Money stripped from criminals under federal laws will be used to combat graffiti in the Blue Mountains.
Blue Mountains City Council (BMCC) has received $90,000 from the federal Proceeds of Crime Fund to work in partnership with Mountains Youth Services Teams (MYST) helping young artists produce major public works across the area over the next two years.
The project aims to place the artworks on walls currently being targeted by vandals for graffiti tagging.
“The project will capitalise on the strong success and community support of the Blue Mountains Street Art Collaborative,” a BMCC spokeswoman said.
“However, unlike the former Street Art Collaborative, this project will support local young artists to take the next steps toward becoming professional artists, with a strong focus on artistic skill development, designing artworks in accordance with a formal brief, legal art awareness and public engagement.
“The project aims to produce nine major public works of art over the two year period of grant funding.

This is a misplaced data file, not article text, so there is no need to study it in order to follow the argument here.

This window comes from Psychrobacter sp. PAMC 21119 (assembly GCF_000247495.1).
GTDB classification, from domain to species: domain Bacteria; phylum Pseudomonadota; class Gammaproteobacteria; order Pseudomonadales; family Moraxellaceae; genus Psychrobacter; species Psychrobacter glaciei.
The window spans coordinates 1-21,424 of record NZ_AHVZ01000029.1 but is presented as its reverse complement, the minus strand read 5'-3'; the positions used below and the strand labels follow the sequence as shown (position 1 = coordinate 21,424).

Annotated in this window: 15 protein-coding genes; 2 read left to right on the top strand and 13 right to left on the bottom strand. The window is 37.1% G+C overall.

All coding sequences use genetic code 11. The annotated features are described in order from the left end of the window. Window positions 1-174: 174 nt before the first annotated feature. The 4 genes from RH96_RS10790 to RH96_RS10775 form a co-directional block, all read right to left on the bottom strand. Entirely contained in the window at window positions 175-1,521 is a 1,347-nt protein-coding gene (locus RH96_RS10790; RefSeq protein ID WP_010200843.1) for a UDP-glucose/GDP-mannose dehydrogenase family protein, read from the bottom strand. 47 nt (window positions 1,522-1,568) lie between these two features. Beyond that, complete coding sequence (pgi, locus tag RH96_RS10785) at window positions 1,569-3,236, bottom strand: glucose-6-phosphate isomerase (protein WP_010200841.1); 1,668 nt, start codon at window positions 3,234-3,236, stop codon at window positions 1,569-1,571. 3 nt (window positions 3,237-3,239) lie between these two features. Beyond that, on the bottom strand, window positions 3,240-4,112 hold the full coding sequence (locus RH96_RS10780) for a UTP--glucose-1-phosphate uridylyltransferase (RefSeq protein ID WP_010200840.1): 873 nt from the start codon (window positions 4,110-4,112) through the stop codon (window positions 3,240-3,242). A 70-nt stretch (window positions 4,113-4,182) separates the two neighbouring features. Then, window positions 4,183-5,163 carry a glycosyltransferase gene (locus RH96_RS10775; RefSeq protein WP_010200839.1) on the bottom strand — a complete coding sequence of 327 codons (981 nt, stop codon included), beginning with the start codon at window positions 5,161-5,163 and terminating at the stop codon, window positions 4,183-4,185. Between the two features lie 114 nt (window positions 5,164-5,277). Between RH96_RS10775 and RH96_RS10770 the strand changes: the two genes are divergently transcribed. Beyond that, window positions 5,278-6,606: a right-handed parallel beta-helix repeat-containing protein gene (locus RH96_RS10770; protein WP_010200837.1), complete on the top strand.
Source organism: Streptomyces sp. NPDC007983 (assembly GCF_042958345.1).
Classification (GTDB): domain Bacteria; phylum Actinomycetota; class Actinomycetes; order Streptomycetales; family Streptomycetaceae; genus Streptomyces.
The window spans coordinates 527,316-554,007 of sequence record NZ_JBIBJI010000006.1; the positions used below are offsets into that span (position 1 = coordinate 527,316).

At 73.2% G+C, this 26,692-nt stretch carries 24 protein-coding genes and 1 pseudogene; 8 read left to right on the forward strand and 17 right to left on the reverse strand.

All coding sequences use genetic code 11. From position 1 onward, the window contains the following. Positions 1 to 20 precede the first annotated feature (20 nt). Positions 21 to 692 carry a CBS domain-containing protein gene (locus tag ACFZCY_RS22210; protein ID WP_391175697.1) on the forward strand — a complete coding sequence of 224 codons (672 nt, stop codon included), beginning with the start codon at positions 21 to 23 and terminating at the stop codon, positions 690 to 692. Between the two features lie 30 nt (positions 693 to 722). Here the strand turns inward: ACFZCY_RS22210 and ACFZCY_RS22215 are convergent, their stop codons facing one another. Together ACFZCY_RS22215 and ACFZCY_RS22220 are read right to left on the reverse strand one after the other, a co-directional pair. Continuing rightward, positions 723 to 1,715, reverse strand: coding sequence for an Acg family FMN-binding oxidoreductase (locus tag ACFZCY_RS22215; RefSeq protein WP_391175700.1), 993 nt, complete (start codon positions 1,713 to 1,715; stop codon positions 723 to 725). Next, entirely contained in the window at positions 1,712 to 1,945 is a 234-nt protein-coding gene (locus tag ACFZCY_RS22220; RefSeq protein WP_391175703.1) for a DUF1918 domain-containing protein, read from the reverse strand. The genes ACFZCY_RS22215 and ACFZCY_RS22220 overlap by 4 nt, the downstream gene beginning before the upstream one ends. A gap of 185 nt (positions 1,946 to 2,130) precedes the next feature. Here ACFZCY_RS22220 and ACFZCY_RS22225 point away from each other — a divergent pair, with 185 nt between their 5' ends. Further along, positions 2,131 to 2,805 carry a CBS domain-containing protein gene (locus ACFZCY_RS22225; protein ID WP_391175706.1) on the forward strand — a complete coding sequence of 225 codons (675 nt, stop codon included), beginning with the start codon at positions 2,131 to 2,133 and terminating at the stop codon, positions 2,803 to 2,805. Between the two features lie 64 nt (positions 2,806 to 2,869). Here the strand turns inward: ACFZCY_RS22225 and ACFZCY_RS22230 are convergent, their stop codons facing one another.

“A public art advisory panel will be established to provide consultation and support to the project and its young artists.
“BMCC is yet to identify suitable public sites for the artworks, however it is intended that artworks will be placed on walls that attract graffiti tagging as an effective and proven deterrent and also as a contribution to public art in the city.”
Labor Senator Doug Cameron said the local project would make a “big difference” in the area.
“The funding will be used to engage young artists to improve highly vandalised walls in town centres,” Senator Cameron said in a statement.
“I congratulate Blue Mountains City Council and their partner organisation Mountains Youth Services Team for receiving this funding and look forward to the project being implemented.”
The funding was also welcomed by Deputy Mayor Mark Greenhill, who promised a summit on graffiti during the 2008 local government elections.
“We delivered, and from the summit sprang the strategy of supporting community groups to take action with the provision of mobile cleaning kits,” he said. “[This grant] is a major shot in the arm for council’s ongoing fight against graffiti.”
Labor Macquarie spokesperson Susan Templeman said the council had “a great track record on finding innovative approaches to tackling this issue”, and she was “thrilled they will be able to build on the work they have done with MYST”.